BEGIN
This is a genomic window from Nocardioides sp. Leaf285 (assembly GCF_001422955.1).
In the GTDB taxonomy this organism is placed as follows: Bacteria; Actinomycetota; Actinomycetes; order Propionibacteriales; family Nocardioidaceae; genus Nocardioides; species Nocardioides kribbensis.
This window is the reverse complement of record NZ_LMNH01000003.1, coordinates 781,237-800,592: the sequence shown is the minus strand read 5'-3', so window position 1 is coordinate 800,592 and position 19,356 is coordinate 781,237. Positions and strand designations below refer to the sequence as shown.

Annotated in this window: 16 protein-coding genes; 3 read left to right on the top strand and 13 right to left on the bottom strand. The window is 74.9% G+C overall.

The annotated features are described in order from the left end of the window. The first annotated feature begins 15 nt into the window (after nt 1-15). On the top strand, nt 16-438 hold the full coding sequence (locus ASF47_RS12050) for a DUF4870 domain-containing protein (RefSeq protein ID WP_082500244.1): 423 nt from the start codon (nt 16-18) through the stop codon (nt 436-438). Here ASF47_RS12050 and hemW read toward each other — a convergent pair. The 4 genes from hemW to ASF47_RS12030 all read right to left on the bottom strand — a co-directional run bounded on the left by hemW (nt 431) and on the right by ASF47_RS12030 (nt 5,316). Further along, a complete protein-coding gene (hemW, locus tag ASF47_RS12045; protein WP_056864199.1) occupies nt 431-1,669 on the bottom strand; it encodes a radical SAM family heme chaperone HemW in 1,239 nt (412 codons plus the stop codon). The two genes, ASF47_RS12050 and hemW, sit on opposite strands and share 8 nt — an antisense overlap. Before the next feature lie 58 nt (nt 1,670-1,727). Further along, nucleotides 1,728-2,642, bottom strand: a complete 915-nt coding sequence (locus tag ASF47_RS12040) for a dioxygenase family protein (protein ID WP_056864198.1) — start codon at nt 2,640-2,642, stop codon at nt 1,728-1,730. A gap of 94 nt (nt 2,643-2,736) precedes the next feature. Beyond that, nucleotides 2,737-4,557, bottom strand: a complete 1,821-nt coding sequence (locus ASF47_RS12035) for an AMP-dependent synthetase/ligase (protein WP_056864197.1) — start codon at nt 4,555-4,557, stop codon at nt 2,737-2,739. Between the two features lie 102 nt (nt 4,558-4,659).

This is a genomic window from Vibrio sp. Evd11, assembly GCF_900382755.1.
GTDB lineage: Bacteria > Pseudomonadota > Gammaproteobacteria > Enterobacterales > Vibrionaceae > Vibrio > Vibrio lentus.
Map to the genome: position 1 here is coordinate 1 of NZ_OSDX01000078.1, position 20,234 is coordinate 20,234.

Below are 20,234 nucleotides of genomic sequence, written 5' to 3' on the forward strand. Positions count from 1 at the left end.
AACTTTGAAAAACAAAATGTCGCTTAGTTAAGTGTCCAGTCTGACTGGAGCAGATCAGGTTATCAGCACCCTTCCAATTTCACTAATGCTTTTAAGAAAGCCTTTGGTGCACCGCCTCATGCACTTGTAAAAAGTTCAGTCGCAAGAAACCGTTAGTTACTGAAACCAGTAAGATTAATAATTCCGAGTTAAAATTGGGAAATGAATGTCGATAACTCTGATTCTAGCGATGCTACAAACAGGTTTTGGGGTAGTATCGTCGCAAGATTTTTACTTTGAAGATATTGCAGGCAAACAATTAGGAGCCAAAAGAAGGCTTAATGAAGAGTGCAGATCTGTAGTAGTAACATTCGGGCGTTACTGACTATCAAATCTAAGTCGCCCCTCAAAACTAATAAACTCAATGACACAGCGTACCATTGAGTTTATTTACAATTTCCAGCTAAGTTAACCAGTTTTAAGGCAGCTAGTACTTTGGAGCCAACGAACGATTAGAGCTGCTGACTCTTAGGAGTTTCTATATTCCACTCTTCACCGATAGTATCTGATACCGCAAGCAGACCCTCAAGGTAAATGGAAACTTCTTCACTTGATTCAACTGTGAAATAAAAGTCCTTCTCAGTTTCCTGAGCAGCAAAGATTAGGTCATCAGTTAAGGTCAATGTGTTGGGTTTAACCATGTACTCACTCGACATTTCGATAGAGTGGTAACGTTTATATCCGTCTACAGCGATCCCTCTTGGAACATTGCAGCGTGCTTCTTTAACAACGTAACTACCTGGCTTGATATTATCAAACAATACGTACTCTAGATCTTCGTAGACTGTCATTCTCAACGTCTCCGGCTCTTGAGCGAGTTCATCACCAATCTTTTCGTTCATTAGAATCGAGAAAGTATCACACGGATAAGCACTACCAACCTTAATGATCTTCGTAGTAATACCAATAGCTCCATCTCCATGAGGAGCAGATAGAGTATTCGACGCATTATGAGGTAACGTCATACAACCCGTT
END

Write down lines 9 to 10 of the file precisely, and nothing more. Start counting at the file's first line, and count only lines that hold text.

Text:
Below are 20,234 nucleotides of genomic sequence, written 5' to 3' on the forward strand. Positions count from 1 at the left end.
AACTTTGAAAAACAAAATGTCGCTTAGTTAAGTGTCCAGTCTGACTGGAGCAGATCAGGTTATCAGCACCCTTCCAATTTCACTAATGCTTTTAAGAAAGCCTTTGGTGCACCGCCTCATGCACTTGTAAAAAGTTCAGTCGCAAGAAACCGTTAGTTACTGAAACCAGTAAGATTAATAATTCCGAGTTAAAATTGGGAAATGAATGTCGATAACTCTGATTCTAGCGATGCTACAAACAGGTTTTGGGGTAGTATCGTCGCAAGATTTTTACTTTGAAGATATTGCAGGCAAACAATTAGGAGCCAAAAGAAGGCTTAATGAAGAGTGCAGATCTGTAGTAGTAACATTCGGGCGTTACTGACTATCAAATCTAAGTCGCCCCTCAAAACTAATAAACTCAATGACACAGCGTACCATTGAGTTTATTTACAATTTCCAGCTAAGTTAACCAGTTTTAAGGCAGCTAGTACTTTGGAGCCAACGAACGATTAGAGCTGCTGACTCTTAGGAGTTTCTATATTCCACTCTTCACCGATAGTATCTGATACCGCAAGCAGACCCTCAAGGTAAATGGAAACTTCTTCACTTGATTCAACTGTGAAATAAAAGTCCTTCTCAGTTTCCTGAGCAGCAAAGATTAGGTCATCAGTTAAGGTCAATGTGTTGGGTTTAACCATGTACTCACTCGACATTTCGATAGAGTGGTAACGTTTATATCCGTCTACAGCGATCCCTCTTGGAACATTGCAGCGTGCTTCTTTAACAACGTAACTACCTGGCTTGATATTATCAAACAATACGTACTCTAGATCTTCGTAGACTGTCATTCTCAACGTCTCCGGCTCTTGAGCGAGTTCATCACCAATCTTTTCGTTCATTAGAATCGAGAAAGTATCACACGGATAAGCACTACCAACCTTAATGATCTTCGTAGTAATACCAATAGCTCCATCTCCATGAGGAGCAGATAGAGTATTCGACGCATTATGAGGTAACGTCATACAACCCGTT